Jan
15
Posted by Marica under Events, Images with No Comments

Viola attended the BAFTA: A Life in Pictures: Viola Davis – Photocall. She looked beautiful. I added some gorgeous HQ images to the gallery.

Gallery Links:
Viola Davis Online > 2017 > January 15 | BAFTA: A Life in Pictures: Viola Davis – Photocall

Jan
15
Posted by Marica under Events, Fences, Images with No Comments

I added a few HQ images from the Preview Screening Of ‘Fences’ And Q&A that Viola attended yesterday and also some beautiful portraits. Enjoy!

Gallery Links:
Viola Davis Online > 2017 > January 14 | Preview Screening Of ‘Fences’ And Q&A
Viola Davis Online > 2017 > January 14 | Preview Screening Of ‘Fences’ And Q&A – Inside
Viola Davis Online > 2017 > 001

Jan
10
Posted by Marica under Events, Images with No Comments

Sorry I’m posting these just now. But I hope you still enjoy lots of HQs from Viola’s night at the Golden Globes on Sunday. She looked beautiful as always and I’m so happy for her win.


Gallery Links:
Viola Davis Online > 2017 > January 8 | Golden Globe Awards
Viola Davis Online > 2017 > January 8 | Golden Globe Awards – Ceremony
Viola Davis Online > 2017 > January 8 | Golden Globe Awards – Press Room
Viola Davis Online > 2017 > January 8 | Golden Globe Awards – HBO Party
Viola Davis Online > 2017 > January 8 | Golden Globe Awards – Warner Bros. & InStyle Party

Jan
10
Posted by Marica under Awards, Videos with No Comments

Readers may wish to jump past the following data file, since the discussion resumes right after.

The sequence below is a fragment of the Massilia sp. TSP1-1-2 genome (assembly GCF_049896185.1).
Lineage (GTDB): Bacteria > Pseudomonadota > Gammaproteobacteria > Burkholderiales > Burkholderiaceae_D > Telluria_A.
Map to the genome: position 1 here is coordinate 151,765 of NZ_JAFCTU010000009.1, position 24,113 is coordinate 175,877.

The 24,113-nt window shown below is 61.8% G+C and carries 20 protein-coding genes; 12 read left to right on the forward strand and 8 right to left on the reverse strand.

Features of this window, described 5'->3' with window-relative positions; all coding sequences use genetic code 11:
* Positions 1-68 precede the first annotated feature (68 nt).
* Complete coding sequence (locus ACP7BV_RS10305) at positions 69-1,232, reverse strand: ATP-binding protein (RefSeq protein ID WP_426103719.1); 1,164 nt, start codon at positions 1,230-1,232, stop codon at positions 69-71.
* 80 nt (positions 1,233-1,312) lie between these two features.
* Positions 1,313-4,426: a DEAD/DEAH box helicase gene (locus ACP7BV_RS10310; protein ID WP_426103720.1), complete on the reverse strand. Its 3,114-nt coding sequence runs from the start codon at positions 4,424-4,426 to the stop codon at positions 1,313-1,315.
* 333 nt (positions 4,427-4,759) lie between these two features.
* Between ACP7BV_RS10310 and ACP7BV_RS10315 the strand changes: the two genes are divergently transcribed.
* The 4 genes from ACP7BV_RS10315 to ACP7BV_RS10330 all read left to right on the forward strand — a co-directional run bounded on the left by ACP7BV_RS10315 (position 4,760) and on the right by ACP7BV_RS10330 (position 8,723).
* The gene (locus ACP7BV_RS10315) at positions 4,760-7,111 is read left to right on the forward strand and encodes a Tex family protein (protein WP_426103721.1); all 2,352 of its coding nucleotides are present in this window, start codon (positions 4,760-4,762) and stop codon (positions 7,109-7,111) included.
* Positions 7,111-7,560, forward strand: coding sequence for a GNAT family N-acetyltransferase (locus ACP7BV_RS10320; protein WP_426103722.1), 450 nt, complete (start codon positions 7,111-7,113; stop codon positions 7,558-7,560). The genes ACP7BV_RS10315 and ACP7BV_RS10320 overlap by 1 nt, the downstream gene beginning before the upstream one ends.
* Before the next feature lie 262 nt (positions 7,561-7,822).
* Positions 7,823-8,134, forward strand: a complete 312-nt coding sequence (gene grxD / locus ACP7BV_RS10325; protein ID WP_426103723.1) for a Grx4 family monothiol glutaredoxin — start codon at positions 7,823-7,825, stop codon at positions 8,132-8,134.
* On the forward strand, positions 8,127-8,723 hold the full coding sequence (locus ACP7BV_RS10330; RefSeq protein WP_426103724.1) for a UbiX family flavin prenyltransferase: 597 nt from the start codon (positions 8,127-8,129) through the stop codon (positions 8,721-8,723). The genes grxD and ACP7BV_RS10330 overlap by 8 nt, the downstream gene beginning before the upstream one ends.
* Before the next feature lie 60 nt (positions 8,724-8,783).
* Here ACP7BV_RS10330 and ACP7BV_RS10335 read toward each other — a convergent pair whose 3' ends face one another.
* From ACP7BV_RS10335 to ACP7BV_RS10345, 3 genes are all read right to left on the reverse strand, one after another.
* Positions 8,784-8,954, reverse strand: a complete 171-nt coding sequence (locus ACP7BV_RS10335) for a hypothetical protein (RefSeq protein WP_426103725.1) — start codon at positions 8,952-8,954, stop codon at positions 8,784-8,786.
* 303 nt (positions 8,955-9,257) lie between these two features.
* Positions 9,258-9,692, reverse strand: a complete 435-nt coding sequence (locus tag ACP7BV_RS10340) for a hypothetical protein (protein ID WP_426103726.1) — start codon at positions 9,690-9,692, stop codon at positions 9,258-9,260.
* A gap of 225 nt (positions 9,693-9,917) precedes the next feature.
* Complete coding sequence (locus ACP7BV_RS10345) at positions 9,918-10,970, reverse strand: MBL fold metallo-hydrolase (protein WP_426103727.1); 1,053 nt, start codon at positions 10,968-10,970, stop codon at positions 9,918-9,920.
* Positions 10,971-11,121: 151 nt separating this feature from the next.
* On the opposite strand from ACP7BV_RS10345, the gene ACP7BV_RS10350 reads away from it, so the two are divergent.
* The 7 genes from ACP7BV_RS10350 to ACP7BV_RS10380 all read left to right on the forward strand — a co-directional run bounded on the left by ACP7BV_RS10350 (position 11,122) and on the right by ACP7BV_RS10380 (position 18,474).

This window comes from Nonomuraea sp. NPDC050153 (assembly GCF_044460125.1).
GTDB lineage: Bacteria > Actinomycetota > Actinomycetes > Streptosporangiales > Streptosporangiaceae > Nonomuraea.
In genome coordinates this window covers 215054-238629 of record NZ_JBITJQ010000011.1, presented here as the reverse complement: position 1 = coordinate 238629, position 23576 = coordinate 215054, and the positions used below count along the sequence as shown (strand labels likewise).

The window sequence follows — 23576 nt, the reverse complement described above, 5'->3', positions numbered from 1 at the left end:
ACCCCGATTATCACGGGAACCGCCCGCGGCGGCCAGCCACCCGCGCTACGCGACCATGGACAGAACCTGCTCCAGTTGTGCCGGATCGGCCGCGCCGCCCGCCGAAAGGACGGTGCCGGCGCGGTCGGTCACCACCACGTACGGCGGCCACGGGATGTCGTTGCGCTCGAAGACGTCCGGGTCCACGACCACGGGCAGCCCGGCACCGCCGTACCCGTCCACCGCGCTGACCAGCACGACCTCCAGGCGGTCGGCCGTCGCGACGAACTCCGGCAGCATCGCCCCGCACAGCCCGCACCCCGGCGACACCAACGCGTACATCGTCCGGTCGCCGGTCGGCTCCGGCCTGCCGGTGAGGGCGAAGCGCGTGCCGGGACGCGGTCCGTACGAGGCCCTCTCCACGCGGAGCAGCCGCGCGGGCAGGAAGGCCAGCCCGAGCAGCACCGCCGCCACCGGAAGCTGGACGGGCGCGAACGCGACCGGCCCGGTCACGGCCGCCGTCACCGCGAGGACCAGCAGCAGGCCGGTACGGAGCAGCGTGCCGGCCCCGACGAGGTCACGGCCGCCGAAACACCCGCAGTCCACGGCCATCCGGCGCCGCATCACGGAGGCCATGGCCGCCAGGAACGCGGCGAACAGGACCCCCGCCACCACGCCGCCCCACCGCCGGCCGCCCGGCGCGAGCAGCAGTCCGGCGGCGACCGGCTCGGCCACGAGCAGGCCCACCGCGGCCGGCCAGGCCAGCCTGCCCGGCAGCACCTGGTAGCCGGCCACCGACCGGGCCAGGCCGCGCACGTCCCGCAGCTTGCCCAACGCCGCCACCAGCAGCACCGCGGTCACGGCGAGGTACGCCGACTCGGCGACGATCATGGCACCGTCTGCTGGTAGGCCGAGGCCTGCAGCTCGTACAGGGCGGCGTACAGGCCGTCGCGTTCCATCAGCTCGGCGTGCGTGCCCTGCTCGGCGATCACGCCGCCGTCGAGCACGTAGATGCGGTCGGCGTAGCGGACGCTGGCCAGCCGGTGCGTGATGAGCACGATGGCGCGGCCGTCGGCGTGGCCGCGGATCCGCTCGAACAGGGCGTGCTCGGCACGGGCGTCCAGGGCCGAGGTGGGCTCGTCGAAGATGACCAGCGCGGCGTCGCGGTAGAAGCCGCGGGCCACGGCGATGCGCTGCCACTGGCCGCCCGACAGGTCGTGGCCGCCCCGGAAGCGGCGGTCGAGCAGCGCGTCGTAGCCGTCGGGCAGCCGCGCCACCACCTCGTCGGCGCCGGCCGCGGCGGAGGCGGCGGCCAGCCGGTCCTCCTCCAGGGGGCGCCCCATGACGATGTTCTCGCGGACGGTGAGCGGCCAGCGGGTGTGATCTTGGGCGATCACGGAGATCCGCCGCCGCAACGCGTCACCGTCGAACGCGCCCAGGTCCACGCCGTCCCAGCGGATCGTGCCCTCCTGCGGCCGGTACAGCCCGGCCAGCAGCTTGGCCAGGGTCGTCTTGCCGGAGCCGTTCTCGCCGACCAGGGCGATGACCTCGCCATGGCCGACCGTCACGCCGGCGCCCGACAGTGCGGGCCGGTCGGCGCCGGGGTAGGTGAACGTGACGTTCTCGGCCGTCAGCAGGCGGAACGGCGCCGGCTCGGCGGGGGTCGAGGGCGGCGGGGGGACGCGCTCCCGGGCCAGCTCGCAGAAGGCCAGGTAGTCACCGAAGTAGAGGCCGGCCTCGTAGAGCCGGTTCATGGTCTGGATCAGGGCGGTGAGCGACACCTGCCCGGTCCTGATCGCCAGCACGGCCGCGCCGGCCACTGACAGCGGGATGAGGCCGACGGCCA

Sorry for posting this so late. I’m sick at home 🙁

Congrats to Viola! This is so deserved.

Jan
07
Posted by Marica under Events, Images with No Comments

Viola finally got her star on the Walk Of Fame and I couldn’t be happier for her. She totally deserves this. She looked stunning and her daughter is just the cutest and I absolutely loved Meryl Streep’s speech.

I updated the gallery with over 800 HQ images from that special day. Enjoy!

Gallery Links:
Viola Davis Online > 2017 > January 5 | Viola Davis Walk Of Fame Ceremony
Viola Davis Online > 2017 > January 5 | Viola Davis Walk Of Fame Ceremony – Celebration

Dec
22
Posted by Ali under Articles, Fences with No Comments

“Art has got to be inclusive. The landscape of America is not what it was. The demographics have changed.”

Hollywood isn’t exactly known for its progressive approach to onscreen representation (see: #OscarsSoWhite rounds one and two), but 2016 delivered several films that break the norm—including Fences. The Denzel Washington-directed movie is based on a play by August Wilson, and chronicles the unraveling marriage of a black couple in 1950s Pittsburgh.

MarieClaire.com spoke to Viola Davis (side note: she 💯 percent deserves an Oscar for this magnificent role) about Fences’ feminism, why the Academy should pull a BAFTAs and demand diversity, and—oh yeah—the time she was recognized by fans while peeing.

Marie Claire: The BAFTAs just announced that starting in 2019, they’ll only consider films that are diverse in representation both on and off screen. Do you think the Academy should do the same?